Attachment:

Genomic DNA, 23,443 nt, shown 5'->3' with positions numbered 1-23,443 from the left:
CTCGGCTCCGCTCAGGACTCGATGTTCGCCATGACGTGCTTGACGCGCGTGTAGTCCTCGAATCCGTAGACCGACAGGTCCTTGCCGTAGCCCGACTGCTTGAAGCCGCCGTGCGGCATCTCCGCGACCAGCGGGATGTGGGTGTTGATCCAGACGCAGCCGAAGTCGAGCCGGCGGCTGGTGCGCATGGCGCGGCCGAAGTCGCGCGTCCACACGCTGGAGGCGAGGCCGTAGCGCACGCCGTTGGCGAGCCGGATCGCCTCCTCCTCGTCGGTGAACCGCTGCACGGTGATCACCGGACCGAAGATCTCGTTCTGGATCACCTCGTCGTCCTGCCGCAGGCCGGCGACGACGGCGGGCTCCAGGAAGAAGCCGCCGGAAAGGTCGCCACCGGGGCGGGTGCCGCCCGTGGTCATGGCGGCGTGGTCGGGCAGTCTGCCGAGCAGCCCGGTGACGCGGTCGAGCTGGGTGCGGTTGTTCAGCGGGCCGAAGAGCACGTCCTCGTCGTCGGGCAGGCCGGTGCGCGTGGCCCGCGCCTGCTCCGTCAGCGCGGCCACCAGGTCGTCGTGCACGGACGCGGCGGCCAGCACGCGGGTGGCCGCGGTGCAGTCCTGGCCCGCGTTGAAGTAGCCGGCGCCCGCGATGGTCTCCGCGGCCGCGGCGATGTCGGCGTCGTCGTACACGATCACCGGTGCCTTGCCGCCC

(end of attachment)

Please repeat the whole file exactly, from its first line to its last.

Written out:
Genomic DNA, 23,443 nt, shown 5'->3' with positions numbered 1-23,443 from the left:
CTCGGCTCCGCTCAGGACTCGATGTTCGCCATGACGTGCTTGACGCGCGTGTAGTCCTCGAATCCGTAGACCGACAGGTCCTTGCCGTAGCCCGACTGCTTGAAGCCGCCGTGCGGCATCTCCGCGACCAGCGGGATGTGGGTGTTGATCCAGACGCAGCCGAAGTCGAGCCGGCGGCTGGTGCGCATGGCGCGGCCGAAGTCGCGCGTCCACACGCTGGAGGCGAGGCCGTAGCGCACGCCGTTGGCGAGCCGGATCGCCTCCTCCTCGTCGGTGAACCGCTGCACGGTGATCACCGGACCGAAGATCTCGTTCTGGATCACCTCGTCGTCCTGCCGCAGGCCGGCGACGACGGCGGGCTCCAGGAAGAAGCCGCCGGAAAGGTCGCCACCGGGGCGGGTGCCGCCCGTGGTCATGGCGGCGTGGTCGGGCAGTCTGCCGAGCAGCCCGGTGACGCGGTCGAGCTGGGTGCGGTTGTTCAGCGGGCCGAAGAGCACGTCCTCGTCGTCGGGCAGGCCGGTGCGCGTGGCCCGCGCCTGCTCCGTCAGCGCGGCCACCAGGTCGTCGTGCACGGACGCGGCGGCCAGCACGCGGGTGGCCGCGGTGCAGTCCTGGCCCGCGTTGAAGTAGCCGGCGCCCGCGATGGTCTCCGCGGCCGCGGCGATGTCGGCGTCGTCGTACACGATCACCGGTGCCTTGCCGCCC